"It doesn't get easier. These horses have so much to give so when they are gone, they leave a big hole behind."

 

I visited the Haven on a cloudy April morning. The newest resident of the Haven, Exciting Bucket, had just arrived the day before so there was an undercurrent of anticipation. Despite the excitement, the "ladies" (as the mares are called) and Elmhurst, winner of the 1997 Breeder's Cup Sprint and a grandson of Our Mims, were sweetly charming. As they were released from the barn for their daily turnout, they galloped and cavorted on the grassy hill in the emerging morning light before settling down to graze. All was right in their world. And thanks to Jeanne, at Our Mims Retirement Haven these aged Thoroughbreds have a second chance at life--and love.

 

Visit the official website for Our Mims Retirement Haven here.
Visit a tribute website to Our Mims here.
View the press release on the arrival of Exciting Bucket here.
 
 
And finally, here is the field for Wednesday's featured stakes race at Delaware Park, named in honor of Our Mims!
 
 
 

 

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Older Comments about The Ladies (and Gentleman) of Our Mims Retirement Haven...

If you have never been to see the Ladies and Elmhurst at Our Mims you are missing a real treat. I highly recommend a tour at this wonderful farm. These mares,and Elmhurst, are full of love and playfulness. It's a truly fantastic place. Thanks HRN for spotlighting Our Mims Retirement Haven.
Thank you, Heidi!!!! We LOVE to share our beautiful friends and you have captured them so well!
Thanks for the great portrait of Our Mims. I have sent them money a few times because my man, Elmhurst is there! Now I feel like I know the place much better.
The Earth would be better if there could be more places like this.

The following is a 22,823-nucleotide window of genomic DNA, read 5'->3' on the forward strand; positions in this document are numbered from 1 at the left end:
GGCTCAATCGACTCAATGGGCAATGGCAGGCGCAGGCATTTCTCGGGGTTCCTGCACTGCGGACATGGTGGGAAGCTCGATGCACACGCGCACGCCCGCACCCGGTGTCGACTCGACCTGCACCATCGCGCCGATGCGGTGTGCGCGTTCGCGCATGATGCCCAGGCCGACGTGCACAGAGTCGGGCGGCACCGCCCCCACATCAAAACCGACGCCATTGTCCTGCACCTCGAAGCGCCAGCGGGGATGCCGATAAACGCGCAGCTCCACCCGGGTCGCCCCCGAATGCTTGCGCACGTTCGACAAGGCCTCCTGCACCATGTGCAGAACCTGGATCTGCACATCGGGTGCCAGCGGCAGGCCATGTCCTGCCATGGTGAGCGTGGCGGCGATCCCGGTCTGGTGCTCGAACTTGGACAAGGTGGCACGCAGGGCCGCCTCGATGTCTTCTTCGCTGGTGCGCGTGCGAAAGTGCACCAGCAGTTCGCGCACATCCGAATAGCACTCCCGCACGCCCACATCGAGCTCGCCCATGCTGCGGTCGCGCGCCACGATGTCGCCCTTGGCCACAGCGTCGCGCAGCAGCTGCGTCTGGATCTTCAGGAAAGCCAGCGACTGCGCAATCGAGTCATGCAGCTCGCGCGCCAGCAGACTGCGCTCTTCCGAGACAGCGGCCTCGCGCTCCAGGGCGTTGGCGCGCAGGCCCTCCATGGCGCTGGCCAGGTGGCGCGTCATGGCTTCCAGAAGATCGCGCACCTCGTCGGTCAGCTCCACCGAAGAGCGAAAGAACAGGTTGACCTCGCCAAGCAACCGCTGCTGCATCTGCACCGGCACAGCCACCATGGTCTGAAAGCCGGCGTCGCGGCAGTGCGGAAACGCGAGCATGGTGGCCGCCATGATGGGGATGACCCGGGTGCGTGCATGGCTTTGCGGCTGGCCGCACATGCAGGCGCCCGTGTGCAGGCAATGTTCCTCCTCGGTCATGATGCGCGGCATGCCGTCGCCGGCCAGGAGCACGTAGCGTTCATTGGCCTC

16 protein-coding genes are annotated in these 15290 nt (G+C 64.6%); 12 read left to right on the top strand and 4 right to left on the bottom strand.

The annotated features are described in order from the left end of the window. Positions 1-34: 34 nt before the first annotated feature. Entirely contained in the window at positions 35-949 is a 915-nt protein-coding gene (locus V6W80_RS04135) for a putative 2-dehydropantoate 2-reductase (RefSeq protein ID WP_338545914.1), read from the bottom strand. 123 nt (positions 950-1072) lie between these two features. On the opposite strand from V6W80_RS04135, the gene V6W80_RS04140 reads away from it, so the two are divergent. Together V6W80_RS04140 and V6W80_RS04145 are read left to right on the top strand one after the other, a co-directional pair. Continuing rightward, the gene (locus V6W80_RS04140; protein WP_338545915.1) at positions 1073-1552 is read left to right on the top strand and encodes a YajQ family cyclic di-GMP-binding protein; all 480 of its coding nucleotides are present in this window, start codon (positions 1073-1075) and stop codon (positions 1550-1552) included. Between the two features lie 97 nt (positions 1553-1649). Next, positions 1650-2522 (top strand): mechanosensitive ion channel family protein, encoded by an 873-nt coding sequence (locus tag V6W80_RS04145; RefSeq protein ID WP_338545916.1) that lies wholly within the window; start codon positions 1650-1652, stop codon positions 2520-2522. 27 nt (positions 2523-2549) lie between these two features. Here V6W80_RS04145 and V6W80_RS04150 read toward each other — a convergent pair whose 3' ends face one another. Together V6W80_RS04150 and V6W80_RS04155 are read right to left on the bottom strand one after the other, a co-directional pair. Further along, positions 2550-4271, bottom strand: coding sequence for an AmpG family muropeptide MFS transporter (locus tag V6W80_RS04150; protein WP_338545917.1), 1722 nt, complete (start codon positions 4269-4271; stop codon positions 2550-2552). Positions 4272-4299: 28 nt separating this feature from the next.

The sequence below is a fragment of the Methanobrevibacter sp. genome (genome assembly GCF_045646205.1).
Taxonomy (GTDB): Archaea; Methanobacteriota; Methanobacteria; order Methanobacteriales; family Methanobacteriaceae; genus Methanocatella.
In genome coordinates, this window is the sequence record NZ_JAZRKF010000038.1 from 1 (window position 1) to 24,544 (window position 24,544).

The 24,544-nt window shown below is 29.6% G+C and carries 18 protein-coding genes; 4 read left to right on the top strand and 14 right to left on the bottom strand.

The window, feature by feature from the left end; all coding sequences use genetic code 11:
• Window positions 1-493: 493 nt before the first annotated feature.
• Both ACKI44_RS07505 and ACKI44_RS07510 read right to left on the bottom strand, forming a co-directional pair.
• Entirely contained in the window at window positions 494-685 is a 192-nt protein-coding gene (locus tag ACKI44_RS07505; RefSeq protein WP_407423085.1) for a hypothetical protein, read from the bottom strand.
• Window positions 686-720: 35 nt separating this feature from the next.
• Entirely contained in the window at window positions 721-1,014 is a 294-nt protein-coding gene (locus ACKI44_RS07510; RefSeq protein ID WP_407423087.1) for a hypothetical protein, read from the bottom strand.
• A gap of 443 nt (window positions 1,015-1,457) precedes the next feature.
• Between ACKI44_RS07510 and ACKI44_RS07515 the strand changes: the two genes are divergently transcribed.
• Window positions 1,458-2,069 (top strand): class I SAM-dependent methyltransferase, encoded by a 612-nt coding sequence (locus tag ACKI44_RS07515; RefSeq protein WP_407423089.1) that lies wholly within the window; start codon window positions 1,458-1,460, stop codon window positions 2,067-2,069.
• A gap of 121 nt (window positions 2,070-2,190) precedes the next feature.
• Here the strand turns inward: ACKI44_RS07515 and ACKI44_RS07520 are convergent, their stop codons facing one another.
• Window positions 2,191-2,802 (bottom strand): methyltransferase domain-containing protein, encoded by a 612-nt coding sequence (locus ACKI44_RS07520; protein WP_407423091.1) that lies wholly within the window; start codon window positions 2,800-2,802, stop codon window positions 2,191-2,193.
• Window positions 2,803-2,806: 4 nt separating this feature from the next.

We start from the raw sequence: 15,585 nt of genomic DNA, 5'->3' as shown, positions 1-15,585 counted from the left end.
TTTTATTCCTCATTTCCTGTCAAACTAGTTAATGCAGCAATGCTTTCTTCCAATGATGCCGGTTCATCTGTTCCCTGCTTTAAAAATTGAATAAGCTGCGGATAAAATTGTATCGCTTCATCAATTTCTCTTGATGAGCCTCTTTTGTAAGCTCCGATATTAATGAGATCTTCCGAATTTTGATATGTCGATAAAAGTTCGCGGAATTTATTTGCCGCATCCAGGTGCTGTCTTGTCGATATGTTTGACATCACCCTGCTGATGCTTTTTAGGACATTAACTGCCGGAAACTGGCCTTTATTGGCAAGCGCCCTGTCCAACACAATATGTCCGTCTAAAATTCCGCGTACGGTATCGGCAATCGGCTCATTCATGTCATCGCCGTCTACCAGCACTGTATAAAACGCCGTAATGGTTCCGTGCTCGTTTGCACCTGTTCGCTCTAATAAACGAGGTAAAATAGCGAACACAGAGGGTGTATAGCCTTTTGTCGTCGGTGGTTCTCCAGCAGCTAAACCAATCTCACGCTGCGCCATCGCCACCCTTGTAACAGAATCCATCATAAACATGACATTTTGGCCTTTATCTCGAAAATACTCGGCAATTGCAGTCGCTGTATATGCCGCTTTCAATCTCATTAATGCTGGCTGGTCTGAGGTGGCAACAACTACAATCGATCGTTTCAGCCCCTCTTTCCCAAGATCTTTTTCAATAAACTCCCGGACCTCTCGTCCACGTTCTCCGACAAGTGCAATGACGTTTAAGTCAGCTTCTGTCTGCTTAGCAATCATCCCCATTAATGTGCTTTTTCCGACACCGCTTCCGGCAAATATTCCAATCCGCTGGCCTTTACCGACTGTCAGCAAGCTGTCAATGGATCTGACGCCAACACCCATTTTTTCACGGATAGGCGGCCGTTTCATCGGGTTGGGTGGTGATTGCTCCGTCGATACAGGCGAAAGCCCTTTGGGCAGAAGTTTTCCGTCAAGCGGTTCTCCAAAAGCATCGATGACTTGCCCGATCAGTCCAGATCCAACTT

Wonderful photos. Each of these horses seem to have quite a story to tell.
A haven indeed! Thanks for the charming story, Heidi.
After Janine and Julio figured out he was a sprinter, that is ;)
Elmhurst had a tough chore as a late running wrong coast sprinter, but it all came together in the fall of ’97 in the Ancient Title & The Breeders’ Cup Sprint – Thanks for the chance to experience him and the ladies through you, Heidi!
This was so, so, very lovely. A fine tribute!

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 Meet Heidi Carpenter

 

An equestrian since 1986, Heidi has loved horses for as long as she can remember. She fell in love with the sport and history of Thoroughbred racing as a young girl after reading about the great champions of yesteryear, including Man o' War, Lexington, Equipoise, and Citation.

Always very visual and imaginative--as well as a romantic at heart--Heidi has a great interest in the stories, connections and images abound in Thoroughbred racing. She also enjoys studying pedigrees and racing history.

The first Kentucky Derby Heidi watched was in 1991, and the first racehorse she fell in love with was Cigar. Her all-time favorites include Ruffian, Man o' War, Dr. Fager, John Henry and Winter Memories.

Heidi lives in the suburbs of Chicago with her husband (who is also a racing fan) and four cats, and has her beloved horse, Limerick, boarded nearby. Registered as Amanda Bry, Limerick is a 1991-model OTTB mare that Heidi has had since 1996. Heidi has a B.A. in creative writing from Columbia College Chicago and is a writer for a local laboratory. Heidi also has a blog at: http://deafequinefanatic.blogspot.com/